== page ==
The report contains the following components:

  • NPS for 175 companies across 19 industries
  • NPS differences based on age, income, and ethnicity of consumers
  • Improvement areas selected by promoters and detractors by industry
  • Connection between NPS and future purchases by industry
  • Eight tips for implementing a successful NPS program

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The bottom line:  Companies need to give customers a reason to recommend them

2012 Temkin Web Experience Ratings

Temkin Group has just released the 2012
We introduced the Temkin Web Experience Ratings last year. The 2012 Web Experience Ratings include 159 companies from 18 industries and is based on a survey of 10,000 U.S. consumers.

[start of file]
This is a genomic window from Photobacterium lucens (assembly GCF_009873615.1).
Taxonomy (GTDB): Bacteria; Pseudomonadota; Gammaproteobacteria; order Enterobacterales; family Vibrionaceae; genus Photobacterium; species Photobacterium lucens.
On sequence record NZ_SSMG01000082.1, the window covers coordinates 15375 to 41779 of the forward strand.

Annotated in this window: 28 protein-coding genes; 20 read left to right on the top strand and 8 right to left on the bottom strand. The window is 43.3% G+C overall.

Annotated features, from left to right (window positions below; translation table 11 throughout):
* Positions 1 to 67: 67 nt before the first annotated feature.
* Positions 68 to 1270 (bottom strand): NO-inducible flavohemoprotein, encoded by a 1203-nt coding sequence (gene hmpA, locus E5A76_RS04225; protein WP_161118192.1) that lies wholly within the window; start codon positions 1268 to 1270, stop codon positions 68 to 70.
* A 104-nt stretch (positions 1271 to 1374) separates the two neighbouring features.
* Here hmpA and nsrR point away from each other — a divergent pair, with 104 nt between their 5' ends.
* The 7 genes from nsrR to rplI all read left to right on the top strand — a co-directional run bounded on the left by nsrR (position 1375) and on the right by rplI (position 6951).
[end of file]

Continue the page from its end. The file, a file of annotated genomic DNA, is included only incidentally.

Congratulations to the top firms in this year’s ratings: Amazon, credit unions, USAA, PNC, Southwest Airlines, eBay, Sam’s Club, ShopRite, JCPenney, and ING Direct. Of course, not every company has earned good web experience, especially the companies at the bottom of the 2012 ratings:  Charter Communications, Humana, Qwest, Cigna, Time Warner Cable, Anthem, Road Runner, Medicare, Blue Shield of CA, and TracFone.

We also  examined industry averages and found that banks and investment firms have earned the highest Temkin Web Experience Ratings followed by hotel chains and retailers. But consumers gave very low ratings to Internet service providers, health plans, and TV service providers.